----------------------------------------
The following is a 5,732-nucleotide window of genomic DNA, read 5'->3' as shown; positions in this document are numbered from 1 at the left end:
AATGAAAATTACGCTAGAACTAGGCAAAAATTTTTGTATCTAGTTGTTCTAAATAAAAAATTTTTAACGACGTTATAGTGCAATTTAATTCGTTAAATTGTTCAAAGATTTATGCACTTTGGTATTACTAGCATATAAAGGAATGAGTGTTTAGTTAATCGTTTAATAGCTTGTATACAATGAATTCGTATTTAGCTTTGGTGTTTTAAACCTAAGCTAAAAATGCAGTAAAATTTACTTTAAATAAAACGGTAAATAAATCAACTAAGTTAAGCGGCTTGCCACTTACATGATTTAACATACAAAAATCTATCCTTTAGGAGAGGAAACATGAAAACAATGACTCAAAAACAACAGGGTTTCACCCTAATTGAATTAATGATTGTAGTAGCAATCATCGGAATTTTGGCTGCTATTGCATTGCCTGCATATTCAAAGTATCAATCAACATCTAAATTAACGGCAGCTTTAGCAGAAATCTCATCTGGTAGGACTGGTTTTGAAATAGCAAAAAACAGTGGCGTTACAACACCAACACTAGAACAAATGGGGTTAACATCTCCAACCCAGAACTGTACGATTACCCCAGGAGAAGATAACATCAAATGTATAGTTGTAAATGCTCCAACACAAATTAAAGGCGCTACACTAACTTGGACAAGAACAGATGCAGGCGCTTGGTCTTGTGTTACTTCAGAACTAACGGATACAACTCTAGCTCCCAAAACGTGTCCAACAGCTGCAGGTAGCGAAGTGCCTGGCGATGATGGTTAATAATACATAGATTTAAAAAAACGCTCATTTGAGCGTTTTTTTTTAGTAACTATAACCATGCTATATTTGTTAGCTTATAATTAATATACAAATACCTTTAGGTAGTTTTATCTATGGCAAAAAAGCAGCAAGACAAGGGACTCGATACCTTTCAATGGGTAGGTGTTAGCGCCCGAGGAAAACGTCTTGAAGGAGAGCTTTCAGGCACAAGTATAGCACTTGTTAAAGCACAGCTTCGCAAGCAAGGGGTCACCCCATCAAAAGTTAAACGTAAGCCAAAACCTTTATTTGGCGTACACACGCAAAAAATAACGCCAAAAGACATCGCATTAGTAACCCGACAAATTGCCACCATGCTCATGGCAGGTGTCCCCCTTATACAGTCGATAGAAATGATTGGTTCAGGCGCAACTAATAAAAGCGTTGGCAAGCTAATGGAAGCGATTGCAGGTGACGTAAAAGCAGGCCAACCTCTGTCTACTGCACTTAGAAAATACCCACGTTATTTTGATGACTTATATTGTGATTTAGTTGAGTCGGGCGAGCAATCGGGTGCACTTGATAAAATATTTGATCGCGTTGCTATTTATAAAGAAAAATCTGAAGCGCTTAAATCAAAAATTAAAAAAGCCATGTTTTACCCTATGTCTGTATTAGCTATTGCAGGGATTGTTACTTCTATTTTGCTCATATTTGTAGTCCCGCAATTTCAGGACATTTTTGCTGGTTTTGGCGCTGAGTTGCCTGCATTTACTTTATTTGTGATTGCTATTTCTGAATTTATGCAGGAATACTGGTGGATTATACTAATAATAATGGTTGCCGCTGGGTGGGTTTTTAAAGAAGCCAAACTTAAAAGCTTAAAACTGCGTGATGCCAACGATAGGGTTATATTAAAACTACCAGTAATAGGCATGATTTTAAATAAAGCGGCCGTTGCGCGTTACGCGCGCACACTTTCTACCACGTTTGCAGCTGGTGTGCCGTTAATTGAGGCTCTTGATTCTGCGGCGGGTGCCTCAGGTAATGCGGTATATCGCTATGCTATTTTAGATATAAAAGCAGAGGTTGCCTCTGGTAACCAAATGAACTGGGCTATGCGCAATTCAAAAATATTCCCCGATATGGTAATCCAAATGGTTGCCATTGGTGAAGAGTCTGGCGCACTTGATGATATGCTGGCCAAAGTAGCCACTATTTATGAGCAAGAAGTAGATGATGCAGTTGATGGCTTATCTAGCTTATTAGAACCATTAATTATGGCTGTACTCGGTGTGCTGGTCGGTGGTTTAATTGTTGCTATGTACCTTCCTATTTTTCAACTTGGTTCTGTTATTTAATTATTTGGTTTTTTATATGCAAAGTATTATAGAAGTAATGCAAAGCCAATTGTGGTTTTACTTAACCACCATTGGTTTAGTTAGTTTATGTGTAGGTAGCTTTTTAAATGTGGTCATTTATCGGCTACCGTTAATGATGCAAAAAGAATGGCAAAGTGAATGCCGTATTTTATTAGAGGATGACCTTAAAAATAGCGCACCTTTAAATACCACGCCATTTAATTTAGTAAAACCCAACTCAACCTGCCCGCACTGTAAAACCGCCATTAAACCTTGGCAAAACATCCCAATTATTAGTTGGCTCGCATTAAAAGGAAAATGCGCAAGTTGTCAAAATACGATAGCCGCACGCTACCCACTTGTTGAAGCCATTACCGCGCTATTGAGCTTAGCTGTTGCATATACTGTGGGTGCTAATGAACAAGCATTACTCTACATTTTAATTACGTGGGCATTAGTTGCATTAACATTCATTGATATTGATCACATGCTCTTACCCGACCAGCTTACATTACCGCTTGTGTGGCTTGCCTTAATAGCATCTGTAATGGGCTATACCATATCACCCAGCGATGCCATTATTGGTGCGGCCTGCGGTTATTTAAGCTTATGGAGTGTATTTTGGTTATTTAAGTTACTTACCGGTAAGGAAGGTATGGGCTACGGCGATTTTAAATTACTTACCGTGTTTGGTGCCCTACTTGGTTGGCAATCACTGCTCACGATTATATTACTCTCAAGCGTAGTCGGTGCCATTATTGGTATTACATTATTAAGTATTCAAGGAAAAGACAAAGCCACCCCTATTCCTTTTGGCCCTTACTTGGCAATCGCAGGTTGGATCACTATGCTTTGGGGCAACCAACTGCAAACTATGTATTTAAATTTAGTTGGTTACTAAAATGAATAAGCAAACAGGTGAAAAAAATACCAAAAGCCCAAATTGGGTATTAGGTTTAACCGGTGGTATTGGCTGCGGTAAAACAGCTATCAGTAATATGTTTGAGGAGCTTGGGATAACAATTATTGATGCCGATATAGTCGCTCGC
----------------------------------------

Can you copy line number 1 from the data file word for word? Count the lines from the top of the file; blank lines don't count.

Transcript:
The following is a 5,732-nucleotide window of genomic DNA, read 5'->3' as shown; positions in this document are numbered from 1 at the left end: